The artwork on this note card was created by 5768 WRJ Art Calendar artist Césan d’Ornellas Levine.
The past two weeks have been scary ones for Israelis and Jerusalem residents, as three separate attacks on light rail stations have left three people dead and injured a dozen more. On October 23, a Palestinian man drove his car through a light rail station near Ammunition Hill in Jerusalem, killing a three-month-old infant who was also an American citizen, as well as an Ecuadorean woman. And just this Wednesday, a van rammed into another light rail station in Jerusalem, killing a border patrol agent and wounding two others. Hamas claimed responsibility for the attack. Later that night, another van rammed into a three IDF soldiers in the West Bank, sending them to the hospital.
The attacks come in the wake of tensions over the Al-Aqsa Mosque and the Temple Mount in East Jerusalem. Right-wing Israeli activist Yehuda Glick was shot there last week, prompting Israeli authorities to close Al-Aqsa Mosque, the third holiest site in Islam, for a day. This in turn sparked riots near Al-Aqsa and the Temple Mount (which exists essentially on the same site), and has created diplomatic tension between Israel and Jordan.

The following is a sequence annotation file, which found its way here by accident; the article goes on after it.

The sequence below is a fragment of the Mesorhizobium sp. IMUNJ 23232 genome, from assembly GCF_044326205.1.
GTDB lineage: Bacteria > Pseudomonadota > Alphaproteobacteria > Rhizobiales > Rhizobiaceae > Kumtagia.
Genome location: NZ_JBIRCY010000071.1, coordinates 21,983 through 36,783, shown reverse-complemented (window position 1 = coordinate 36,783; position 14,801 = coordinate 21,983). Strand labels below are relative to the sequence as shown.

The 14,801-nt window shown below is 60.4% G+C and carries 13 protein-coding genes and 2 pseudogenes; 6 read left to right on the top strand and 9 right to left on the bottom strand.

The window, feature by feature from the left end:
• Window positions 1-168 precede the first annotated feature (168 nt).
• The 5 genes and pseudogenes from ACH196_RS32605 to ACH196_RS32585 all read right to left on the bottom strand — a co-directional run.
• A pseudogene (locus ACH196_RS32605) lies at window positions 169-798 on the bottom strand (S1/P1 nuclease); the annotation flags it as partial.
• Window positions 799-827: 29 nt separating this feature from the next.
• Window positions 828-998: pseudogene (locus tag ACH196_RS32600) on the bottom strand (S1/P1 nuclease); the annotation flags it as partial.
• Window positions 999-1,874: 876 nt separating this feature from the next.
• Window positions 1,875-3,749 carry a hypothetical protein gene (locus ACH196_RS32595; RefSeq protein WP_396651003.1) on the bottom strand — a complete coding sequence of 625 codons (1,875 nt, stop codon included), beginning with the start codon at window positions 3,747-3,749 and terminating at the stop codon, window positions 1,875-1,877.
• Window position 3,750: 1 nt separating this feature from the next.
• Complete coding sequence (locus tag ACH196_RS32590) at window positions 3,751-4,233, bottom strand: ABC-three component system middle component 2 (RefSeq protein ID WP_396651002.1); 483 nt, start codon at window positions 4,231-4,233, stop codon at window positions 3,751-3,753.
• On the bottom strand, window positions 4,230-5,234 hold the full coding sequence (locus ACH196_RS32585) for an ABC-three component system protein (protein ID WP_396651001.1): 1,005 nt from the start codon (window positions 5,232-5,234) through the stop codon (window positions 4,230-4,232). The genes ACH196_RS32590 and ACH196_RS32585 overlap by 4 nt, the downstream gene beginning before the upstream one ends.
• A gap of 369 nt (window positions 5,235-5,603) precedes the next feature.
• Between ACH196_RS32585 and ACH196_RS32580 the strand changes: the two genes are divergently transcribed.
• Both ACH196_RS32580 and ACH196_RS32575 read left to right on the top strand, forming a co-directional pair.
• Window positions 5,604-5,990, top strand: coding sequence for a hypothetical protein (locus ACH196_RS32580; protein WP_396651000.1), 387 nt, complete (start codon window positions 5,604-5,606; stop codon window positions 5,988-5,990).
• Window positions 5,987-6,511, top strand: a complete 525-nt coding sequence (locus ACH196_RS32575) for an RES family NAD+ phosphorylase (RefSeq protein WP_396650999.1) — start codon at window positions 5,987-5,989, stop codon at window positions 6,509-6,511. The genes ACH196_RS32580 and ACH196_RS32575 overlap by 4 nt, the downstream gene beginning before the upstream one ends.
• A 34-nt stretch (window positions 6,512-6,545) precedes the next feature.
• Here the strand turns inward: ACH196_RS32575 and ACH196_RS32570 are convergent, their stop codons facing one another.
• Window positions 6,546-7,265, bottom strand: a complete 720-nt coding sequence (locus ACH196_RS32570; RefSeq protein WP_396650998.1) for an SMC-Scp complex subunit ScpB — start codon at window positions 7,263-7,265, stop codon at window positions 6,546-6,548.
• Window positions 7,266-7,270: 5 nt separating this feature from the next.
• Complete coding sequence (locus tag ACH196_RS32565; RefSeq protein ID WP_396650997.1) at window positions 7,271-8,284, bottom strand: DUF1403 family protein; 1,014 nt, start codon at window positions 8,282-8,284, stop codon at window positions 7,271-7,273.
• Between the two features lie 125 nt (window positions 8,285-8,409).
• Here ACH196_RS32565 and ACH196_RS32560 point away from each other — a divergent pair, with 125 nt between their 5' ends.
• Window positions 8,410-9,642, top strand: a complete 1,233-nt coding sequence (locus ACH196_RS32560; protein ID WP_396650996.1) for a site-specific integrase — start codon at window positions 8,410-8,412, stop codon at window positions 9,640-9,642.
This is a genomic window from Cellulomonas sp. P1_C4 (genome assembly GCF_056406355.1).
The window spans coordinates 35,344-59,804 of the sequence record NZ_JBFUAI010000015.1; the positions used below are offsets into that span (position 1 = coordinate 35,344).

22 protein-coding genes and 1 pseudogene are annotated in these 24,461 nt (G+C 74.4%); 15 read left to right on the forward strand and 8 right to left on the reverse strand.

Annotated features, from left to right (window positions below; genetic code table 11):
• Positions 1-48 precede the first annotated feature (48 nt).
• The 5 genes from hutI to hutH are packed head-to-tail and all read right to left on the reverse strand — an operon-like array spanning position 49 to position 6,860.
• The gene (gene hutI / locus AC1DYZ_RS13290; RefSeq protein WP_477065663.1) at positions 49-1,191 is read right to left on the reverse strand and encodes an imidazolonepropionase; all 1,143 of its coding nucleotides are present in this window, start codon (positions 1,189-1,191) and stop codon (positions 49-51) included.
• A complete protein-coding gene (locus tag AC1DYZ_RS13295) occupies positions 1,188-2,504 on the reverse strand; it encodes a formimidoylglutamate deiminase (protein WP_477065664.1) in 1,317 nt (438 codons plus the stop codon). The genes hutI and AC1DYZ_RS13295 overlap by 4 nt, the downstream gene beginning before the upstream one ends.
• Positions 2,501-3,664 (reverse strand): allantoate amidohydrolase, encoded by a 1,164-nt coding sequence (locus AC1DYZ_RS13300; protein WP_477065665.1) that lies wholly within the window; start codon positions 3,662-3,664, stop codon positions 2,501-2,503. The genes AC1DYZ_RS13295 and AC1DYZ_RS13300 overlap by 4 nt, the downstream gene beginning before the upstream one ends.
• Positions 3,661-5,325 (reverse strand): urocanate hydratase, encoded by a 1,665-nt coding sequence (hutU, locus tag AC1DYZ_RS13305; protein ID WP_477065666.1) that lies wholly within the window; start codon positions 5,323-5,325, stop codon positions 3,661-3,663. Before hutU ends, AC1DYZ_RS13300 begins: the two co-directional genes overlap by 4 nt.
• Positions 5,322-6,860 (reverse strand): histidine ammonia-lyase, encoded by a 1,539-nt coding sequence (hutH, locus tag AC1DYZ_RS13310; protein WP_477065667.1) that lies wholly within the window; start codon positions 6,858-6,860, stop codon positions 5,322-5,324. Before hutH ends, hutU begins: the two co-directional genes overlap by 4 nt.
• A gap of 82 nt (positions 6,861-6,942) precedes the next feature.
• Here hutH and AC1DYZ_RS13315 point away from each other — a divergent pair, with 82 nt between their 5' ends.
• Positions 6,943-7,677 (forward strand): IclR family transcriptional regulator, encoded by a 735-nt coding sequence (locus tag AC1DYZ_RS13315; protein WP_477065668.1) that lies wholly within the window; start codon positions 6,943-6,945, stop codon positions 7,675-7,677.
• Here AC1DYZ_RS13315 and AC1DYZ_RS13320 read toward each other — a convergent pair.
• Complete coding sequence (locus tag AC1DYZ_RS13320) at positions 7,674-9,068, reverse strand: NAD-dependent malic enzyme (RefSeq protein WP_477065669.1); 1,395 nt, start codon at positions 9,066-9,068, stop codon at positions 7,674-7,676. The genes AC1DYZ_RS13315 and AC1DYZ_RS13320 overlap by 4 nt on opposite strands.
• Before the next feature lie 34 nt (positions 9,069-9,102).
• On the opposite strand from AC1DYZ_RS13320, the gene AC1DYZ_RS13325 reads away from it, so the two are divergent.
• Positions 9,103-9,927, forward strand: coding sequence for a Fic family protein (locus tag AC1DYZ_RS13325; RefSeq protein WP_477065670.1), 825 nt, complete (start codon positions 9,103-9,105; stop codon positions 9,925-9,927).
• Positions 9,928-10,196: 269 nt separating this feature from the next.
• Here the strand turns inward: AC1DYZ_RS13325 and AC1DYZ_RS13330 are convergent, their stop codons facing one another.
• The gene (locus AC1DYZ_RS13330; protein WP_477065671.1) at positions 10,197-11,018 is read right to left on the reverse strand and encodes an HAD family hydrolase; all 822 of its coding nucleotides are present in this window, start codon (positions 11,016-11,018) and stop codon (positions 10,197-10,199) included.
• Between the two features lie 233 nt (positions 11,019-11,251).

The situation in Israel is unpredictable—it’s hard to know when the violence will end. We pray for the safety of our sisters and brothers in Jerusalem and across Israel, that they may soon take public transportation without fearing for their lives. We also pray that Israeli and Palestinian leaders exercise patience and goodwill during these tense times, with no tolerance for violence and hate.
On the American side of things, the Supreme Court heard oral arguments earlier this week in Zivotofsky v. Kerry, a case that challenges many complex, interrelated issues around the United States’ policy for the city of Jerusalem. As Amy Howe explains in SCOTUSblog, the case asks the question of whether Congress can compel the State Department to issue passports listing the birthplace of someone “Jerusalem, Israel,” since the United States currently does not recognize any country as sovereign over Jerusalem.
The case challenges the limits of executive and congressional power for setting foreign policy, and it questions whether a passport can be a diplomatic statement or not. The URJ and CCAR have filed an amicus brief with other Jewish organizations for the case, siding with the petitioner and against the government. Interestingly, the Court’s three Jews, all of whom are included in the Court’s liberal bloc, seemed to be sympathetic to the government’s position that a passport should not list someone’s birthplace as “Jerusalem, Israel.” It’s often a fool’s errand to predict how the Supreme Court will decide on an issue based on oral argument, but the decision looks to be a close one. We’ll be monitoring this case over the next few months with a close eye.